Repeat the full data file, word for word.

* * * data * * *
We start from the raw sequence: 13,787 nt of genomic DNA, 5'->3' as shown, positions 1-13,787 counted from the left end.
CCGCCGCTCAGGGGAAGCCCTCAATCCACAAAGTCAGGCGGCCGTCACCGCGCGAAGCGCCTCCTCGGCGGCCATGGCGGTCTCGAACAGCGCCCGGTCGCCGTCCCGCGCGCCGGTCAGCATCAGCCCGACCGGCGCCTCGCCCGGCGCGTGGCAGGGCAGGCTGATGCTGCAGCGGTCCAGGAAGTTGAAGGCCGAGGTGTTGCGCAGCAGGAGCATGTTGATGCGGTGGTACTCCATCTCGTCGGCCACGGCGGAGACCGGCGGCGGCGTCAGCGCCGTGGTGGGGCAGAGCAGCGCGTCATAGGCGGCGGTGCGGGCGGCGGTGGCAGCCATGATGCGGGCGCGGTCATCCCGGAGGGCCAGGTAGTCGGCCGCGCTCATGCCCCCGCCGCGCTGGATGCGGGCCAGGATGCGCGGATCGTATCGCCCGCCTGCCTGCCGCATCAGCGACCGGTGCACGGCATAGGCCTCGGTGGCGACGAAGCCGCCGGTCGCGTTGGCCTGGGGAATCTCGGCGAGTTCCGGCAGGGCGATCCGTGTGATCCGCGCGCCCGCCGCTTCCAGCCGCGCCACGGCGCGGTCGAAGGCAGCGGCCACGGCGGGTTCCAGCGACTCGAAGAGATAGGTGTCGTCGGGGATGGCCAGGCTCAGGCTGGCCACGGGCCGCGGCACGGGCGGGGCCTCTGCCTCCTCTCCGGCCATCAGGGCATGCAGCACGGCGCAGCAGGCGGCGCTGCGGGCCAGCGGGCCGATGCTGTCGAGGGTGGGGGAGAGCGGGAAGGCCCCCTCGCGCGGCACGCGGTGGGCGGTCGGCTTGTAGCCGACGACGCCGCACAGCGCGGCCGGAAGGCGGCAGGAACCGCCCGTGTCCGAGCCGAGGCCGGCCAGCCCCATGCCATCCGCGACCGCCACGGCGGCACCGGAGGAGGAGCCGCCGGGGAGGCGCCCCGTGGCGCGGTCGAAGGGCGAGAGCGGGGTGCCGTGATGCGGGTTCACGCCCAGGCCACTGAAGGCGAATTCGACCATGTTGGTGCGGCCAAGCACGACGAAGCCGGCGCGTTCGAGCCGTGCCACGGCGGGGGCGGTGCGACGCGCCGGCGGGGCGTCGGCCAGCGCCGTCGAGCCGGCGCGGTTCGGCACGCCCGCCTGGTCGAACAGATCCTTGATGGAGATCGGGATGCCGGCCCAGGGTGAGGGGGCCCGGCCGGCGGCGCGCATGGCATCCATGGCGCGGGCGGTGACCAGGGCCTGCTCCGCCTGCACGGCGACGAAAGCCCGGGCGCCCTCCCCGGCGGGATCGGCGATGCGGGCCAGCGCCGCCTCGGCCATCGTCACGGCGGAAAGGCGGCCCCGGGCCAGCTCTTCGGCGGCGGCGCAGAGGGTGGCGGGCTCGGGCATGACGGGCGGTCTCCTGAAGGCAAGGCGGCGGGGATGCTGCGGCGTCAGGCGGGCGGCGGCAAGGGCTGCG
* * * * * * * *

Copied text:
We start from the raw sequence: 13,787 nt of genomic DNA, 5'->3' as shown, positions 1-13,787 counted from the left end.
CCGCCGCTCAGGGGAAGCCCTCAATCCACAAAGTCAGGCGGCCGTCACCGCGCGAAGCGCCTCCTCGGCGGCCATGGCGGTCTCGAACAGCGCCCGGTCGCCGTCCCGCGCGCCGGTCAGCATCAGCCCGACCGGCGCCTCGCCCGGCGCGTGGCAGGGCAGGCTGATGCTGCAGCGGTCCAGGAAGTTGAAGGCCGAGGTGTTGCGCAGCAGGAGCATGTTGATGCGGTGGTACTCCATCTCGTCGGCCACGGCGGAGACCGGCGGCGGCGTCAGCGCCGTGGTGGGGCAGAGCAGCGCGTCATAGGCGGCGGTGCGGGCGGCGGTGGCAGCCATGATGCGGGCGCGGTCATCCCGGAGGGCCAGGTAGTCGGCCGCGCTCATGCCCCCGCCGCGCTGGATGCGGGCCAGGATGCGCGGATCGTATCGCCCGCCTGCCTGCCGCATCAGCGACCGGTGCACGGCATAGGCCTCGGTGGCGACGAAGCCGCCGGTCGCGTTGGCCTGGGGAATCTCGGCGAGTTCCGGCAGGGCGATCCGTGTGATCCGCGCGCCCGCCGCTTCCAGCCGCGCCACGGCGCGGTCGAAGGCAGCGGCCACGGCGGGTTCCAGCGACTCGAAGAGATAGGTGTCGTCGGGGATGGCCAGGCTCAGGCTGGCCACGGGCCGCGGCACGGGCGGGGCCTCTGCCTCCTCTCCGGCCATCAGGGCATGCAGCACGGCGCAGCAGGCGGCGCTGCGGGCCAGCGGGCCGATGCTGTCGAGGGTGGGGGAGAGCGGGAAGGCCCCCTCGCGCGGCACGCGGTGGGCGGTCGGCTTGTAGCCGACGACGCCGCACAGCGCGGCCGGAAGGCGGCAGGAACCGCCCGTGTCCGAGCCGAGGCCGGCCAGCCCCATGCCATCCGCGACCGCCACGGCGGCACCGGAGGAGGAGCCGCCGGGGAGGCGCCCCGTGGCGCGGTCGAAGGGCGAGAGCGGGGTGCCGTGATGCGGGTTCACGCCCAGGCCACTGAAGGCGAATTCGACCATGTTGGTGCGGCCAAGCACGACGAAGCCGGCGCGTTCGAGCCGTGCCACGGCGGGGGCGGTGCGACGCGCCGGCGGGGCGTCGGCCAGCGCCGTCGAGCCGGCGCGGTTCGGCACGCCCGCCTGGTCGAACAGATCCTTGATGGAGATCGGGATGCCGGCCCAGGGTGAGGGGGCCCGGCCGGCGGCGCGCATGGCATCCATGGCGCGGGCGGTGACCAGGGCCTGCTCCGCCTGCACGGCGACGAAAGCCCGGGCGCCCTCCCCGGCGGGATCGGCGATGCGGGCCAGCGCCGCCTCGGCCATCGTCACGGCGGAAAGGCGGCCCCGGGCCAGCTCTTCGGCGGCGGCGCAGAGGGTGGCGGGCTCGGGCATGACGGGCGGTCTCCTGAAGGCAAGGCGGCGGGGATGCTGCGGCGTCAGGCGGGCGGCGGCAAGGGCTGCG